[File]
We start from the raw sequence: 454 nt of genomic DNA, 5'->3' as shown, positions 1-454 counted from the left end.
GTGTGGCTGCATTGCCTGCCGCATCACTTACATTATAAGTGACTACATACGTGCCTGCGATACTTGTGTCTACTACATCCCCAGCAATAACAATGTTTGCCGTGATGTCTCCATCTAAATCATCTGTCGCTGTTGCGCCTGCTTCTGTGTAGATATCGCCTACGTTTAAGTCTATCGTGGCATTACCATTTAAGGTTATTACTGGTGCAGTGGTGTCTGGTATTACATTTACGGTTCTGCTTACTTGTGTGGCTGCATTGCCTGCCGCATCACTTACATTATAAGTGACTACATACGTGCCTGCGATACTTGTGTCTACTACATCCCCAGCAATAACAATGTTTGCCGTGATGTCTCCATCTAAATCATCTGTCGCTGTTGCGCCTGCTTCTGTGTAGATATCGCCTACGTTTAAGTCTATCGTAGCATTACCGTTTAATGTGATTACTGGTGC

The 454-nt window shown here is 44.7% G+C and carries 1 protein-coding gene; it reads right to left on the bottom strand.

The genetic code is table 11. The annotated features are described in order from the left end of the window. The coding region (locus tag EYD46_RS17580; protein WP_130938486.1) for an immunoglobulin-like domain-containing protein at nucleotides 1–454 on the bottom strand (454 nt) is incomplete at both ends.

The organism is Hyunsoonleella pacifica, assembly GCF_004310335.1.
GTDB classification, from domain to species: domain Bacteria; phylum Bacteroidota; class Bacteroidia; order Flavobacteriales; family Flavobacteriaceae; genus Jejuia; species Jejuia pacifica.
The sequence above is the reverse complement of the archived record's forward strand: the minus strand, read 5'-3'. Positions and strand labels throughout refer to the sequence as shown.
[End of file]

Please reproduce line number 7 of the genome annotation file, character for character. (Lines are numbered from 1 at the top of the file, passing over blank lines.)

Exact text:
The sequence above is the reverse complement of the archived record's forward strand: the minus strand, read 5'-3'. Positions and strand labels throughout refer to the sequence as shown.